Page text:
Most hours spent flying the F-16 -Air Force pilot
sets world record
Air Base, IRAQ--By the time Lieutenant Colonel Michael Brill
touched down after a combat mission over Iraq earlier today,
he had broken his own world record for the most hours spent
flying the F-16 Fighting Falcon. Brill, a 421st Expeditionary
Fighter Squadron pilot, has logged more than 6,000 hours in
Photo:Lt. Col. Michael Brill, a 421st EFS pilot,
climbs into F-16C block 40 #88-0466 (marked 466TH FS) from
the 4th FS before flying a combat mission over Iraq at Balad
AB on May 2, 2008. On that day Colonel Brill broke the world
record he previously set for F-16 flying hours when he surpassed
the 6,000 hours milestone. Colonel Brill is deployed from
Hill AFB. [USAF photo by SrA Julianne Showalter] (enlarge
sustained effort required to spend 6,000 hours flying the
F-16 is phenomenal," said Brig. Gen. Burt Field, the commander
of 332nd Air Expeditionary Wing, which the 421 EFS falls under.
Col. Michael Brill, a 421st EFS pilot, is congratulated by
his wingman, Brig. Gen. Burt Field, 332nd AEW commander, after
the colonel successfully completed more than 6,000 flying
hours in an F-16 during an OIF combat mission at Balad AB
on May 2, 2008. Colonel Brill is deployed from Hill AFB. [USAF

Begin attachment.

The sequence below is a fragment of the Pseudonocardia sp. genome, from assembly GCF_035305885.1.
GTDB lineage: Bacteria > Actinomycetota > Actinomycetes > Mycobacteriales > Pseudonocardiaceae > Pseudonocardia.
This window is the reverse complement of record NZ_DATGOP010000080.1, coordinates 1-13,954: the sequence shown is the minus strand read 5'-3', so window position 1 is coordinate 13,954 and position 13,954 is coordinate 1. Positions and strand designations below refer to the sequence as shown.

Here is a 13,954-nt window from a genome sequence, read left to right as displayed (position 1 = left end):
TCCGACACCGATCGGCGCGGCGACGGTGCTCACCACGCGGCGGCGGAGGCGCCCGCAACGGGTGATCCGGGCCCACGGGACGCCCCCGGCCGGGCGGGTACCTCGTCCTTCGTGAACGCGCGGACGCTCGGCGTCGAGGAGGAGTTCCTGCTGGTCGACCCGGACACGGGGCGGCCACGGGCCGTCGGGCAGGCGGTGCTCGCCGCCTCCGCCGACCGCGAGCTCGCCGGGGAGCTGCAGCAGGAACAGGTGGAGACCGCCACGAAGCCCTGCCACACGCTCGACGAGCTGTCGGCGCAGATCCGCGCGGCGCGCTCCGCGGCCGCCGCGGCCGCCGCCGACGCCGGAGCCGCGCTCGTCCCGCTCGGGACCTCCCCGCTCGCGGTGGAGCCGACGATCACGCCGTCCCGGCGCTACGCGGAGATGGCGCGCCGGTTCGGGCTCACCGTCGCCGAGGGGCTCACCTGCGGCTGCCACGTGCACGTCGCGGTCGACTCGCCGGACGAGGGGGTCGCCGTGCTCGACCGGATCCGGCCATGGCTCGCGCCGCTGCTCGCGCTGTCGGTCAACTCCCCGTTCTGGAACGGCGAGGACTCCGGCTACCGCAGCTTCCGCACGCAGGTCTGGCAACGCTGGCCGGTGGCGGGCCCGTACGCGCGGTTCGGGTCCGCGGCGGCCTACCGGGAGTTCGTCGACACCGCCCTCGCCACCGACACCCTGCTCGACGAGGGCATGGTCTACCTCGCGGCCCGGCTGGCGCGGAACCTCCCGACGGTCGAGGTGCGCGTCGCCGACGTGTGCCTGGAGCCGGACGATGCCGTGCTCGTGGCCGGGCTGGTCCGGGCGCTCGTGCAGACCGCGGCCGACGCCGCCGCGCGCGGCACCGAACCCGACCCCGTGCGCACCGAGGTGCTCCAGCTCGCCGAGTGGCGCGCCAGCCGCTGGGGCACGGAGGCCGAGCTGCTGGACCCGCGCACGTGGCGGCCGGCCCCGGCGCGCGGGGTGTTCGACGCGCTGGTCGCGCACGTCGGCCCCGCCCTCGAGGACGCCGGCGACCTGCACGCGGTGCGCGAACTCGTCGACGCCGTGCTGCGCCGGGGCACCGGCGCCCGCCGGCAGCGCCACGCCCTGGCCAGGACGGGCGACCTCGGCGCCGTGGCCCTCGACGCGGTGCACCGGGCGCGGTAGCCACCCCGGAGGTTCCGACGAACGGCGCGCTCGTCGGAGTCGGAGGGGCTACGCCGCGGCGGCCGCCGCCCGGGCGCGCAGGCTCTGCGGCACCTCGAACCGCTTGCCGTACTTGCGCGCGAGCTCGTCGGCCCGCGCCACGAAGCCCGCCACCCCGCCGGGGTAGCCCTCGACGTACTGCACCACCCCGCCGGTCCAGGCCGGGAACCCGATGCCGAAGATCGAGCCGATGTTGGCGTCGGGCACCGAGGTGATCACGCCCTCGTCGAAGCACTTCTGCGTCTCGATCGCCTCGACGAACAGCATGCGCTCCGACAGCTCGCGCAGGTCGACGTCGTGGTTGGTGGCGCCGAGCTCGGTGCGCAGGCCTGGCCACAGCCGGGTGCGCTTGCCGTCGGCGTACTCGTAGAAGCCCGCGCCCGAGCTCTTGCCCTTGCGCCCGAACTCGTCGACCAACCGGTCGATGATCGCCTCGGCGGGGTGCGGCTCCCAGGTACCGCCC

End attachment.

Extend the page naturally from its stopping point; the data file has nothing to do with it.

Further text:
photo by SrA Julianne Showalter]-enlarge
"Six thousand hours equates to 250 days in the
cockpit -- not counting all the time in ground ops before
and after the flight. That is an incredible amount of time
in a high-G [force], high-speed, high-stress arena.
Photo: Lt. Col. Michael Brill, a 421st EFS pilot,
and wingman Brig. Gen. Burt Field, 332nd AEW commander, listen
to an intelligence brief before flying a combat mission over
Iraq at Balad AB on May 2, 2008.[USAF photo by SrA Julianne
fighters is mentally and physically challenging. The environment,
threat, systems, weapons and the mission set are constantly
changing and require a disciplined program of study and practice
to remain on the cutting edge," said the general who graduated
with the colonel in 1979 from the Air Force Academy. The two
attended F-16 training together at Hill Air Force Base, Utah
the challenges of flying the F-16 almost constantly since
1980, Colonel Brill said he wouldn't have it any other way.
"I love to fly. I don't remember ever wanting
to do anything else. There is a communication between me and
the machine. Flying an airplane is like being on a roller
coaster that you can steer," said the colonel who grew up
on various Marine Corps bases, but calls Virginia home.
His status as a deployed Reservist is an
example of the Air Force's integration of personnel from all
military branches -- active duty, Reserve and Air National
"The Air Force has been over here in Southwest
Asia for 17 years," General Field said. "To accomplish our
mission, we have needed the Guard and Reserve every single
day of those 17 years. They bring experience, judgment and
maturity to the fight in a variety of different mission sets
and you can't tell them apart from the active-duty [Airmen]